Research Day submissions open until Feb. 26

Kyle+Slazyk+%28left%29%2C+the+presidential+award+undergraduate+student+and+Matthew%0AKalies%2C+the+dean%E2%80%99s+award+undergraduate+student+in+the+2015+research+day+at+FGCU.+%28Special+to+Eagle+News%29

Kyle Slazyk (left), the presidential award undergraduate student and Matthew Kalies, the dean’s award undergraduate student in the 2015 research day at FGCU. (Special to Eagle News)

On Friday, April 8, hundreds of students, professors and FGCU staff members will crowd into Alico Arena — but not for a sporting event. The crowd will arrive in the morning to set up, present and view scholarly research at FGCU Research Day.
Lou Kirk, the FGCU director for Research and Sponsored Programs, said 220 students and 10 faculty members presented posters or oral presentations at last year’s event.
“I like that the students get a chance to show what they’ve accomplished,” Kirk said about the event. “When they answer questions, they shine. We give them the opportunity to show what they learned from their courses.”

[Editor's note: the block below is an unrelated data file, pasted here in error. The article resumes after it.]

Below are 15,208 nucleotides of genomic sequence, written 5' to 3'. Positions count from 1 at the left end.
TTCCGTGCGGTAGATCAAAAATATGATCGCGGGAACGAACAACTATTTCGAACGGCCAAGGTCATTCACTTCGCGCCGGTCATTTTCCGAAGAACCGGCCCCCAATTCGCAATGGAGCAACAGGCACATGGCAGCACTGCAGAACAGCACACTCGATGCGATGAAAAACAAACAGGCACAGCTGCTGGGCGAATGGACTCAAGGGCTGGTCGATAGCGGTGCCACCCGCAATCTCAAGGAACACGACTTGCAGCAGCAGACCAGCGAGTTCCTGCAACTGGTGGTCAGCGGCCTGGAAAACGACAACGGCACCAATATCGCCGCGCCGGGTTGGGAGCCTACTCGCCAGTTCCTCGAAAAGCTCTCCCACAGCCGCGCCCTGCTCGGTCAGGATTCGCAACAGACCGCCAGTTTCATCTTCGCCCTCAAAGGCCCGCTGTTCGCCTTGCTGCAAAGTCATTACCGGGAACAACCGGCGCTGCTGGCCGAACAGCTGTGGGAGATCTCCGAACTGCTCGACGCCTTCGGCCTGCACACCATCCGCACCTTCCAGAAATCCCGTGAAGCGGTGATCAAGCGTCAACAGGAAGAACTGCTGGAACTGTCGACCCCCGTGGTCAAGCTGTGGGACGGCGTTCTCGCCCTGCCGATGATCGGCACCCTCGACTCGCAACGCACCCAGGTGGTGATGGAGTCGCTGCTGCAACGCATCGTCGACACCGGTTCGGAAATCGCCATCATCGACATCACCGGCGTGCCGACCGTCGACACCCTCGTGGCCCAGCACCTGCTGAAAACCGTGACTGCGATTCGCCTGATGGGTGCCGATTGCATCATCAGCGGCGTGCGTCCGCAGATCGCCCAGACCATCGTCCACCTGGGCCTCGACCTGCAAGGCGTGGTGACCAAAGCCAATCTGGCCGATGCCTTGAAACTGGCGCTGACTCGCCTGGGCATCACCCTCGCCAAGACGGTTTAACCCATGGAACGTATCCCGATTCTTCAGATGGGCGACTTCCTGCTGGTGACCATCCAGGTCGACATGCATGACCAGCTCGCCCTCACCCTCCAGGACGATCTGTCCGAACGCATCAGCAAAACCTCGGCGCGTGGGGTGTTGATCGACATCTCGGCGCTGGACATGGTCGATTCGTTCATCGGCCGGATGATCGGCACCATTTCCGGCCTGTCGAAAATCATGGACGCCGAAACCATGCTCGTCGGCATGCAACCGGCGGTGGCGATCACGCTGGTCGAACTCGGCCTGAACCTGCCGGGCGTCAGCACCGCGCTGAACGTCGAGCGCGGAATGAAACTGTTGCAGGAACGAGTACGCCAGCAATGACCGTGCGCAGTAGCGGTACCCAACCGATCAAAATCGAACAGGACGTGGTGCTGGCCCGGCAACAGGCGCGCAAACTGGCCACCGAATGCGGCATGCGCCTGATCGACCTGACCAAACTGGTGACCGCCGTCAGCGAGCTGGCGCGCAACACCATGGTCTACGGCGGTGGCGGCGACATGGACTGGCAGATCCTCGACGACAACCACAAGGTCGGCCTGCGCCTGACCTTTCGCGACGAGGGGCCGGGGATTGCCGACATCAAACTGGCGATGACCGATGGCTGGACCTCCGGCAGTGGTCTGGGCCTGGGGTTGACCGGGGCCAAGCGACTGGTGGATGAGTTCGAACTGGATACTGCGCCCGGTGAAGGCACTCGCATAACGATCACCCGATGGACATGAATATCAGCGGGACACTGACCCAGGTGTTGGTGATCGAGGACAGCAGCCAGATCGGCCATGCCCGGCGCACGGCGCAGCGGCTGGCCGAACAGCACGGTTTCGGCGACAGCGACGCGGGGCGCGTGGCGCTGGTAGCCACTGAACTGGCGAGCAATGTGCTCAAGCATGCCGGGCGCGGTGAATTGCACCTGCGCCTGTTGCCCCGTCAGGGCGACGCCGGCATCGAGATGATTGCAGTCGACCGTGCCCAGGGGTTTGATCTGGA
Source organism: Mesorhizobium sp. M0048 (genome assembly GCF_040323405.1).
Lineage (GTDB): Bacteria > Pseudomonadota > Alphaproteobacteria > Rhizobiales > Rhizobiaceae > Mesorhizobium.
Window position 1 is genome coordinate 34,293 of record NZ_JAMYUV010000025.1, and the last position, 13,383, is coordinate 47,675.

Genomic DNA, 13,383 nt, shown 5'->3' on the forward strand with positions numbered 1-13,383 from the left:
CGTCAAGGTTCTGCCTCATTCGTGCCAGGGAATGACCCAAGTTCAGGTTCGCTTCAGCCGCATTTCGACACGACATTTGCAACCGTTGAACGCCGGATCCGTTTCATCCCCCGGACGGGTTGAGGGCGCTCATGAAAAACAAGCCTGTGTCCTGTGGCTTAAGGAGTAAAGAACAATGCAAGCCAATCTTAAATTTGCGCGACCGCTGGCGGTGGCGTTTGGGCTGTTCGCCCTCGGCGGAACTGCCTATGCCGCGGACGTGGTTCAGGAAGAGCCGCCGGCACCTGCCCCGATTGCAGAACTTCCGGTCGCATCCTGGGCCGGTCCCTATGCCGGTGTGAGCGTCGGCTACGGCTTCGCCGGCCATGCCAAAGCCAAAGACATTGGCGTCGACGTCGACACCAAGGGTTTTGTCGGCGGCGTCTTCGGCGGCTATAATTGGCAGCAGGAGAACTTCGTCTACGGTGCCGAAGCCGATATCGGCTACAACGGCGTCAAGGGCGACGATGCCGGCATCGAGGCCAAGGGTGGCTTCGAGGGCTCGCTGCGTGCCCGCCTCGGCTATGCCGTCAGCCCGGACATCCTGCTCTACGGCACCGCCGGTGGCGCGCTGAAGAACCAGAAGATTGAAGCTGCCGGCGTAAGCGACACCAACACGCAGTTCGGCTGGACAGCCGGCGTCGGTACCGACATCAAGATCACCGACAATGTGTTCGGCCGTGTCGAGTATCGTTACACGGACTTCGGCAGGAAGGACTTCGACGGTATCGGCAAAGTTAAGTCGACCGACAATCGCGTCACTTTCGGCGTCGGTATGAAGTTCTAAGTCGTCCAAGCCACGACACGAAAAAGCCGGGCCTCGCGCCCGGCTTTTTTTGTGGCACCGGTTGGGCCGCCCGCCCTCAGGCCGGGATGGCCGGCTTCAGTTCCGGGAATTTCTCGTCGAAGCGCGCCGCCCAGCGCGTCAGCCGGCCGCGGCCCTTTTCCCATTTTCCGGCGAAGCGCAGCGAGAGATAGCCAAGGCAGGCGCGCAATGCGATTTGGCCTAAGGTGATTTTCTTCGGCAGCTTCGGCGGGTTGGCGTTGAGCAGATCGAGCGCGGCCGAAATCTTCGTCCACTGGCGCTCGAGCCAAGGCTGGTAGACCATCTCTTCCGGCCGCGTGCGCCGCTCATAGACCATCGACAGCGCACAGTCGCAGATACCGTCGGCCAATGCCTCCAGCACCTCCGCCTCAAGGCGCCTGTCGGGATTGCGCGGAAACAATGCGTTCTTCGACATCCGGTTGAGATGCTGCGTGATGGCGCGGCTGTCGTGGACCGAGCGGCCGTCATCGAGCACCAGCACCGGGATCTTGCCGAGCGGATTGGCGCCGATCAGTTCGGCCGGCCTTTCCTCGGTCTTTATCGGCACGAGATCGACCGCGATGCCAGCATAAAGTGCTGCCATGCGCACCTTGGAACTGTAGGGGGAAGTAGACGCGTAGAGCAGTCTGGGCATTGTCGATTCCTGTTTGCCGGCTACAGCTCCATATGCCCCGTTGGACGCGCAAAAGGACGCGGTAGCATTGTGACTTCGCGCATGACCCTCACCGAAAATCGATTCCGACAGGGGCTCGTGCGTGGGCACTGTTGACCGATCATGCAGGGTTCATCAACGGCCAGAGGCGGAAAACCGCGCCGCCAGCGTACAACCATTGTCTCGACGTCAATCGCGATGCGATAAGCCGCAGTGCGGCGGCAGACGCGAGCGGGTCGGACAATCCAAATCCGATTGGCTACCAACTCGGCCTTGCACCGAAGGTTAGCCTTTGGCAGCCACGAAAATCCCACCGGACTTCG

After students set up their projects, they will have the chance to answer questions from a panel of experts.
“The Research Team has experts from the colleges, people who know the subject,” Kirk said. Those experts will select a winning project from each college, along with a Dean’s Award and Presidential Award winner.
One student who is planning to present at Research Day 2016 is junior Chris Gonzalez. Gonzalez, along with five other students and Professor Peter Reuter, has been studying the ratio of female index and ring fingers for a little less than a year.
“We want to see if those measurements show which sport you’d be better at,” Gonzalez said. The group’s hypothesis is that women with ring fingers that are longer than their index fingers will perform better at sports involving gripping, such as softball, than women who have the opposite ratio.
The project they will present at Research Day will focus on 100 female sports club and Division I athletes at FGCU. Gonzalez said he is looking forward to teaching the audience about digit ratios, because it is a relatively new science.
“We’re excited to show off all the work we’ve put into the project,” Gonzalez said. To present work at Research Day students must have their projects approved by a faculty member, and fill out and send the submission form by 5 p.m. Feb. 26. The submission form and research guidelines can be found on the FGCU Office of Research and Graduate Studies homepage.